Cast iron cookware is pretty heavy, which can be a drawback, especially when cleaning or pouring out of the pan.
- Potential for Scratching:
If not handled with care, the heavy slightly rough bottom of cast iron can scratch glass stove tops. Dragging the pan across the surface is a common cause of scratches.
- Temperature Changes:
Quick temperature changes, like placing a very hot cast iron pan on a cold surface or vice versa, can potentially damage glass stove tops or even lead to your pan cracking with lower-quality pans. Handle temperature transitions gradually whether using an induction stove or not.
Cast iron requires specific care, including seasoning and hand washing to maintain its non-stick properties. Improper care can lead to rusting or loss of its non-stick properties
Will cast iron scratch the glass on my induction stove?
If your cast iron pan has a rough texture, there’s a higher likelihood of scratching your induction or glass stovetop. While most cast iron pans are generally pretty smooth and less likely to scratch, it’s best to use gentler handling practices like lifting the pan across the stovetop instead of sliding it.
Can cast iron be used on portable induction hot plates?
Yes, you can use cast iron on portable induction hot plates. Just be mindful of the cast iron pan’s weight, avoid dragging, and avoid fast extreme temperature changes.
Could my cast iron pan crack if I switch temperatures too quickly?
While it’s possible, I have on multiple occasions let my cast iron get too hot and smokey and moved it outdoors onto a cold cement step without any warping or cracking. The risk is primarily the damage it can cause to the induction stovetop.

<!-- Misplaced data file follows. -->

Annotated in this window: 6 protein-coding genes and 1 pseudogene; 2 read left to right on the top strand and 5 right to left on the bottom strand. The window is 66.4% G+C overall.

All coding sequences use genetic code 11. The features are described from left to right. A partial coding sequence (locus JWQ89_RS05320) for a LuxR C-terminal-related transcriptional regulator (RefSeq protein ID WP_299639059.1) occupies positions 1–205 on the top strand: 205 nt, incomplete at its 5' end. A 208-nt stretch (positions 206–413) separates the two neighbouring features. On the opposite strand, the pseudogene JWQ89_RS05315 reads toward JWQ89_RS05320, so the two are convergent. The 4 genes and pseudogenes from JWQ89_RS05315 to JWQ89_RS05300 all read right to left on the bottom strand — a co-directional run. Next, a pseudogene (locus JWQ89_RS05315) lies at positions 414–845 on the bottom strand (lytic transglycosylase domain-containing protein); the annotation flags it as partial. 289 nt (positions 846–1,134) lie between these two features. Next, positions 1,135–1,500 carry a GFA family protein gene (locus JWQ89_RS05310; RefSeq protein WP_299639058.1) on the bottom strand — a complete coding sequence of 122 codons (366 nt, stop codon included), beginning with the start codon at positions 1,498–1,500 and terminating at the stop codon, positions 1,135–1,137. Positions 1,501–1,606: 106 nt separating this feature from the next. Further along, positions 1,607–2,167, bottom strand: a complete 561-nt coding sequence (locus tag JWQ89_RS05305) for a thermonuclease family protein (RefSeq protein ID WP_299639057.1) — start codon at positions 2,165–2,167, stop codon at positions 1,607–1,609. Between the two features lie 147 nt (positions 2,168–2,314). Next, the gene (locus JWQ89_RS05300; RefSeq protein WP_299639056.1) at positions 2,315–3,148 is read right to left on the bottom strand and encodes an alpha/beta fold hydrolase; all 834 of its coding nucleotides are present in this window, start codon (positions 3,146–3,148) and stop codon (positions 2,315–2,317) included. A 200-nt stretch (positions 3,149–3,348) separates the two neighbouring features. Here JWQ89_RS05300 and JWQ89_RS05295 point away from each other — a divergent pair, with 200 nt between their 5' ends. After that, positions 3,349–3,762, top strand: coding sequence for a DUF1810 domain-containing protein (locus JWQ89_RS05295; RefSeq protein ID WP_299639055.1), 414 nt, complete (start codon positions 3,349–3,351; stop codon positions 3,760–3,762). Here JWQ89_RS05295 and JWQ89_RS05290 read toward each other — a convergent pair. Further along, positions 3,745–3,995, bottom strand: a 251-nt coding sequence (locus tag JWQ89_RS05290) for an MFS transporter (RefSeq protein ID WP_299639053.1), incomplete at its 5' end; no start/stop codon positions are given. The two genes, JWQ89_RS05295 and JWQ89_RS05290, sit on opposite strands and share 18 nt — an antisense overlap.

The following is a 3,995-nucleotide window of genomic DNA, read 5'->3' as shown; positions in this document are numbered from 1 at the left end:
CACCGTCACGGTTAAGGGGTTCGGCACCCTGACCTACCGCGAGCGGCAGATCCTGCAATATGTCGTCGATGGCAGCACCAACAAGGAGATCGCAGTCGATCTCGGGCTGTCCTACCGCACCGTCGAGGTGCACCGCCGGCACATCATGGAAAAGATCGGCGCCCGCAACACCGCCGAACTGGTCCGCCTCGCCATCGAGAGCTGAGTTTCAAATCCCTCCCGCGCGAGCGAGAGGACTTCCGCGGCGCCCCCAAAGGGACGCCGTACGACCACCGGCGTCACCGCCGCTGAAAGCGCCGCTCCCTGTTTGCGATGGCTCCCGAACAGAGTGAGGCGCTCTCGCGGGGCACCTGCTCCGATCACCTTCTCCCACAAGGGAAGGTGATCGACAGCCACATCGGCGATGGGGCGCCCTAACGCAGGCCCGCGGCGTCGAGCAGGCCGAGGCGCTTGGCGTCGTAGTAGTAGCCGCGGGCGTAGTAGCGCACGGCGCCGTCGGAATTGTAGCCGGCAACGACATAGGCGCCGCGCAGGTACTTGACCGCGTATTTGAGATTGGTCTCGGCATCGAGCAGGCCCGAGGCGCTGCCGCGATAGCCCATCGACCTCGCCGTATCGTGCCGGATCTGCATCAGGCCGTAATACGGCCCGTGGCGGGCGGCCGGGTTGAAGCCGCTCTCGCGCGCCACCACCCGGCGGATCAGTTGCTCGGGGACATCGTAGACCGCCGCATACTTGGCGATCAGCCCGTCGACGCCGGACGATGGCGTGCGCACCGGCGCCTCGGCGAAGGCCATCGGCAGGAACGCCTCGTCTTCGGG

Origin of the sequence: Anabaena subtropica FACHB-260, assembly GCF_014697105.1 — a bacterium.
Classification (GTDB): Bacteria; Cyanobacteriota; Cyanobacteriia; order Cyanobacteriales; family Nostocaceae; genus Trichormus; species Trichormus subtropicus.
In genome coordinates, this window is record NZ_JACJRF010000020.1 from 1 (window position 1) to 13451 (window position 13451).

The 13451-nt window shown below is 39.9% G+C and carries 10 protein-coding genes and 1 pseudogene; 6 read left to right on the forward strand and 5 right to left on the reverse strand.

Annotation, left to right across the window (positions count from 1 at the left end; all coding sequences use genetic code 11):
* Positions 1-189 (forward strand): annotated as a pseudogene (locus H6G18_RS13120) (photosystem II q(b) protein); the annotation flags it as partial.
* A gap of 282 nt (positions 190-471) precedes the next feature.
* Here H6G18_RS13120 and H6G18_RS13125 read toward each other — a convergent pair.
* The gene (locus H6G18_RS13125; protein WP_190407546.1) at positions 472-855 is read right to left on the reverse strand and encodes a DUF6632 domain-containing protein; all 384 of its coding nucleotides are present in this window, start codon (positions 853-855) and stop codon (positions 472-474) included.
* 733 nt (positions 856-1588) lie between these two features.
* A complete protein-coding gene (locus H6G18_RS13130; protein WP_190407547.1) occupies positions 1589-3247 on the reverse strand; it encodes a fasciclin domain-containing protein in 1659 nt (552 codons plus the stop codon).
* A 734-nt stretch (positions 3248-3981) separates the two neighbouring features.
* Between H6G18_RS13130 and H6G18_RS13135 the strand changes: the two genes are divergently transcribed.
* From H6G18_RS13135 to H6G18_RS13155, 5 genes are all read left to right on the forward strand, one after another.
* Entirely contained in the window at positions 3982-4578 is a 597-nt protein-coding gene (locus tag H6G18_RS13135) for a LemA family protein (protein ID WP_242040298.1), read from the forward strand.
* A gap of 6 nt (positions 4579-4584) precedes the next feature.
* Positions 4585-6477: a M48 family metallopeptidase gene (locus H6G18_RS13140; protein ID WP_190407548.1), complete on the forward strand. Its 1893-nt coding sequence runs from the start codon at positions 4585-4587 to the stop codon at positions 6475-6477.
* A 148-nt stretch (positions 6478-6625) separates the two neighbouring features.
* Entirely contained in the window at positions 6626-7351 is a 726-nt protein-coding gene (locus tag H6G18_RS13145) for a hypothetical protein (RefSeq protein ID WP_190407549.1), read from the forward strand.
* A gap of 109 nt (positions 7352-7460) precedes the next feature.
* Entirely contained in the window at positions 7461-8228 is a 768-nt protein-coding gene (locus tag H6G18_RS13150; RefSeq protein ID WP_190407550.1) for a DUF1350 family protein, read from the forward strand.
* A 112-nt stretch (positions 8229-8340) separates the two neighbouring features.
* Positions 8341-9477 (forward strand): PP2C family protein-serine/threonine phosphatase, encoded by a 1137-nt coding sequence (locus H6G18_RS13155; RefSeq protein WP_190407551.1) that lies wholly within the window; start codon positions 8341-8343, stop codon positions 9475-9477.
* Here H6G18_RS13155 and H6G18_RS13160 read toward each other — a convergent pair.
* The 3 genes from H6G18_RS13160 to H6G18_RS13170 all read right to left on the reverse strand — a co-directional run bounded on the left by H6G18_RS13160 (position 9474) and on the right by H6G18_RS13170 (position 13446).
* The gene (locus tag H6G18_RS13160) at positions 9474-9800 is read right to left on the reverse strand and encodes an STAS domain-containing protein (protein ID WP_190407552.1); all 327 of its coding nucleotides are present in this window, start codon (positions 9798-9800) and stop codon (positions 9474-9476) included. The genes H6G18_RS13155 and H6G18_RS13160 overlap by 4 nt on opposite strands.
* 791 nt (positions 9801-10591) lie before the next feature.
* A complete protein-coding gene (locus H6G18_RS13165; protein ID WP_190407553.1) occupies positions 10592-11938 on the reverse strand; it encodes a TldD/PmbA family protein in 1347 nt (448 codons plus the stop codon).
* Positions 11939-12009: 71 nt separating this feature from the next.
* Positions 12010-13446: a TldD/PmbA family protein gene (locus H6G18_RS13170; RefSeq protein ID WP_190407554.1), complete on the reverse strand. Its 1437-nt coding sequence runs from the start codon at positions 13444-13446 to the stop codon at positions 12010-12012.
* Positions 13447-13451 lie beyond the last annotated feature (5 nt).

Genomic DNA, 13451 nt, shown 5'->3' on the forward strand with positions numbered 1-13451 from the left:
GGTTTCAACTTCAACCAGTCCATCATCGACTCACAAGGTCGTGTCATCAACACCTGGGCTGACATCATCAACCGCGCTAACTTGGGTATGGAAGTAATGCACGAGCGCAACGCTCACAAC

While there’s a possibility that a cast iron pan may crack due to a rapid and extreme temperature change, I’ve personally done so on multiple occasions without any issue. A few times I’ve left my cast iron get too hot and smoky on my induction stove top and had to move it outdoors onto a cold cement step in the winter without experiencing any warping or cracking.
However, the primary concern lies in the potential damage it can cause to the induction stovetop when placing a very hot cast iron pan on a cold glass stovetop.
What will happen to my induction glass stove top if I place a hot cast iron pan on it?
While rare, placing a hot cast iron pan directly on a cold induction glass stove top can cause the cold glass stovetop to crack from thermal shock. It’s always best to gradually heat your cast iron on any stovetop.
What about enamel-coated cast iron on glass stove tops?
Enameled cast iron cookware, unlike traditional bare cast iron, has a layer of smooth enamel coating applied to its surface. This enamel layer provides a few advantages:
- No Seasoning Required:
Enameled cast iron doesn’t require seasoning like bare cast iron does. However this does mean that you lose the incredibly effective non-stick properties that bare cast iron offers.